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Our Birds: Birder to birder: ‘No ... really?’
“I didn’t know that!” she said to me, while looking out across the mudflats, listening to my bird-babble on something esoteric about sandpipers. “Is that for true or are you bird-storying me again?” she asked, turning from her scope to look at me.
“Yip,” said I, in that tall-tale manner I adopt when pontificating on superfluous truths about birds that for some reason I’ve tucked into back recesses of my mind. She just stood there shaking her head, not a comment in return.
So, I thought I’d share snippets of conversations she and I’ve had while out-and-about birding on the Olympic Peninsula on obscure facets of our birds.
We were up at Deer Park, watching two F18s from Whidbey Island NAS fly over, when a juvy golden eagle flew into the same field of view. “Wow! I know about birds and planes, but I wonder how high a bird could go to collide with one?”
I watched the eagle soar higher, a long ways from the two jets, and mused aloud to her, “There’s a story from back in ’73, when a Rüppell’s griffon vulture flew into a jet’s engine. The jet, flying over the Ivory Coast at 37,100 feet, landed safely, but the vulture didn’t make it. The vulture was identified by feathers remaining stuck to the engine wall.
“Oh, here’s another tidbit: The first airplane-bird collision took place over Huffman Prairie in 1905 when Wilbur Wright hit a flock of birds: one was killed, Wilbur was OK. It was thought to be a red-winged blackbird. He wrote about it in his diary.”
Cats vs. birds
Birding on Ediz Hook last week, we were watching harlequins and feral cats at the end of the spit when she asked, “What kind of an impact do cats really have on birds?”
Thinking now to myself as I write this, cat lovers aren’t going to like the response I shared with her. “There are some 80 million pet cats and an estimated 120 million feral cats out there and they kill between 2-4 billion birds annually. On the low side, that’s about 10 birds per cat a year.”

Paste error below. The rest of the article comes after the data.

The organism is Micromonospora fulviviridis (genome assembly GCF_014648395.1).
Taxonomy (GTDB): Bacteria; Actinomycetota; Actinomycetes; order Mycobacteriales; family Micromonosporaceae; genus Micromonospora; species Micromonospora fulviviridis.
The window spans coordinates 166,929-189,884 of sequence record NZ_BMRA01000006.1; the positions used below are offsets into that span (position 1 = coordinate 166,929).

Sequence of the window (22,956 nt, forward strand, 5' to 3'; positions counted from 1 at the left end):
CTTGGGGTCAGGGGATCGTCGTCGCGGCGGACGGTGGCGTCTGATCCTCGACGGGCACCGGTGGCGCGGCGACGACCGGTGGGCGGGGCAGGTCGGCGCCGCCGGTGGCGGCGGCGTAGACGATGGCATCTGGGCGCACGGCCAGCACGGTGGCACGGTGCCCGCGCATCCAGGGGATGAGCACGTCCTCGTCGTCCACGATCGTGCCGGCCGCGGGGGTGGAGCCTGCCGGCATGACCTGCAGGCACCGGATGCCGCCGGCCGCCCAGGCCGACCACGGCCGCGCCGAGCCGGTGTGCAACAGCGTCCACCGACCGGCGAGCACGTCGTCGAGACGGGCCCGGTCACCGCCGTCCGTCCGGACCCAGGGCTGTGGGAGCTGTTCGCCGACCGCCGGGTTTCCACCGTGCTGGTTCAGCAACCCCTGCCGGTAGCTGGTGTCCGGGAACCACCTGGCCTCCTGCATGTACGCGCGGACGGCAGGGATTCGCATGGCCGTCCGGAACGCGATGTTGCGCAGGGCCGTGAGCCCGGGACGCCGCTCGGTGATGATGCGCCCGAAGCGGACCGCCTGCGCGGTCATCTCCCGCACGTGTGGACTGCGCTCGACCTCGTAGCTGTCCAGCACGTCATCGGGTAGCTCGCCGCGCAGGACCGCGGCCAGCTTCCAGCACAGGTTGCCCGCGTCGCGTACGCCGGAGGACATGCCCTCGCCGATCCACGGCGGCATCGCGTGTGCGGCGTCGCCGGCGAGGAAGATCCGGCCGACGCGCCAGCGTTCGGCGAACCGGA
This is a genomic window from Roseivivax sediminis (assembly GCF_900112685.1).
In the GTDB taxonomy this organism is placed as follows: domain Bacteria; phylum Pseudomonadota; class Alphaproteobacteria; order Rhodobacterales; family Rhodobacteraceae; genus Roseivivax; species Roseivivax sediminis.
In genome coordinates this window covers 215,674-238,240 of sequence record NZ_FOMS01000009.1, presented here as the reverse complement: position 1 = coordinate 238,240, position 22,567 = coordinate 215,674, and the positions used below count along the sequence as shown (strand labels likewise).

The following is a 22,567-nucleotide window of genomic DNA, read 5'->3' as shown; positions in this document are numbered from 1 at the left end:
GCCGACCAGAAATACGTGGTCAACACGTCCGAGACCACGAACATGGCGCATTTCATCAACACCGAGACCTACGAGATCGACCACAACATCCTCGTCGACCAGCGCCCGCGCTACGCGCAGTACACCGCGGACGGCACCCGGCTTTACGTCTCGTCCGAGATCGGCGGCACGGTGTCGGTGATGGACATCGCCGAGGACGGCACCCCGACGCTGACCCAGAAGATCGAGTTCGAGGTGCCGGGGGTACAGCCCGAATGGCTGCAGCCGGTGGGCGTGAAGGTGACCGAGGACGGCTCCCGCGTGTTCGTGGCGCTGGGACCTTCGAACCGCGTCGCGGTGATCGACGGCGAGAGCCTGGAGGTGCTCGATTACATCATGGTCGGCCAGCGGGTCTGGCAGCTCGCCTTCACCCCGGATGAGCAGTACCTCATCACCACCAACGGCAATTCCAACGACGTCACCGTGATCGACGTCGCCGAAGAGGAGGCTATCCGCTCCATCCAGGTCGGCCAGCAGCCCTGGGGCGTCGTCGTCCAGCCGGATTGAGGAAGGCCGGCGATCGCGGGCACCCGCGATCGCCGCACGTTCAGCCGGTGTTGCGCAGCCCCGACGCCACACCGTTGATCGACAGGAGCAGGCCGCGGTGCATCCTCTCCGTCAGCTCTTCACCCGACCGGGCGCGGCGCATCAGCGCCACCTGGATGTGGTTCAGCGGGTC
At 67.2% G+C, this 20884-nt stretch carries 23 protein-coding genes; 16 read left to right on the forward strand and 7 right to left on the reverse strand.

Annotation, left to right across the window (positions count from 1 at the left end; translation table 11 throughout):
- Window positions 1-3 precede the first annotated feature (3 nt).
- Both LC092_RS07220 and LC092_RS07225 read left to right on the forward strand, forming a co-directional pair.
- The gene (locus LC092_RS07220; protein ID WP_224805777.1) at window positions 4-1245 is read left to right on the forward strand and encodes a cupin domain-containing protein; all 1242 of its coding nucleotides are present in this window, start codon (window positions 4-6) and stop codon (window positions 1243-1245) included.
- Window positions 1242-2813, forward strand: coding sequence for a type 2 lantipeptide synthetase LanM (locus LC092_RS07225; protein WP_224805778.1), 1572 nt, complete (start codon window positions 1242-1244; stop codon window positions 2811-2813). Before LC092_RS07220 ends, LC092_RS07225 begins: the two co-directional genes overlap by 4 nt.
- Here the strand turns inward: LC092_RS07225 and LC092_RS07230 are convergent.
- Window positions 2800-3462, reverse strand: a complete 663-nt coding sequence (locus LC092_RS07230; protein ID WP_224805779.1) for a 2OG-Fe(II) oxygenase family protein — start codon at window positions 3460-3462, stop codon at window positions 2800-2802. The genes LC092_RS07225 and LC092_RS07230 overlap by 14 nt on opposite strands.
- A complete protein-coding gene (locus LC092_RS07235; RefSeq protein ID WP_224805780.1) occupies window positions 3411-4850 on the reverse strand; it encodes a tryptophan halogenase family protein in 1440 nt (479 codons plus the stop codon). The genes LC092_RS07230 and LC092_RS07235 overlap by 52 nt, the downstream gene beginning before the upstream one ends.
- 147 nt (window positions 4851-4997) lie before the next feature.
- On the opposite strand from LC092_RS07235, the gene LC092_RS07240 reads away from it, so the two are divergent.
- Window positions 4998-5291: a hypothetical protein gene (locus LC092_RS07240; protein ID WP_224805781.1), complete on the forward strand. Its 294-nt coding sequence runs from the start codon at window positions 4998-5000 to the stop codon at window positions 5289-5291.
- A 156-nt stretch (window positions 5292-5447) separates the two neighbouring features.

Just then, one of the TNR cats leapt from behind a driftwood log and took a fledgling house sparrow. Her eyes went wide, even though it was only a house sparrow!
Then she asked, “TNR?” I shared, “Trap, neuter and release: a falsie that feral neutered cats re-released are ecologically and communally benign!”
As she watched the cat kill the sparrow, she asked, “Is it working?” I answered, “Not for the birds.”
The pileated climbed the tree, screnching up one hop at a time. She stood watching and did the Woody Woodpecker song, turned and grinned at me. Hmmmm, I thought, do I or don’t I? OK, I’ll go there.
“Nope! He’s wasn’t a pileated!”
She frowned, furrowing her eyebrows and squenching her eyes, and said to me, “He was too! And I’ll bet you a case of Deschutes Black Butte porter on that!” Oh my, the beer of beers!
And she again emphatically said, “Woody talks pileated!”
This is a good bet. Most who bird think this is fact. That Woody’s a pileated. But he’s not. He’s characterized after an acorn woodpecker. Go listen to one. OK, they don’t occur here, so go listen to one online and you’ll hear that rattle that Woody makes.
And then check the story out at Wikipedia.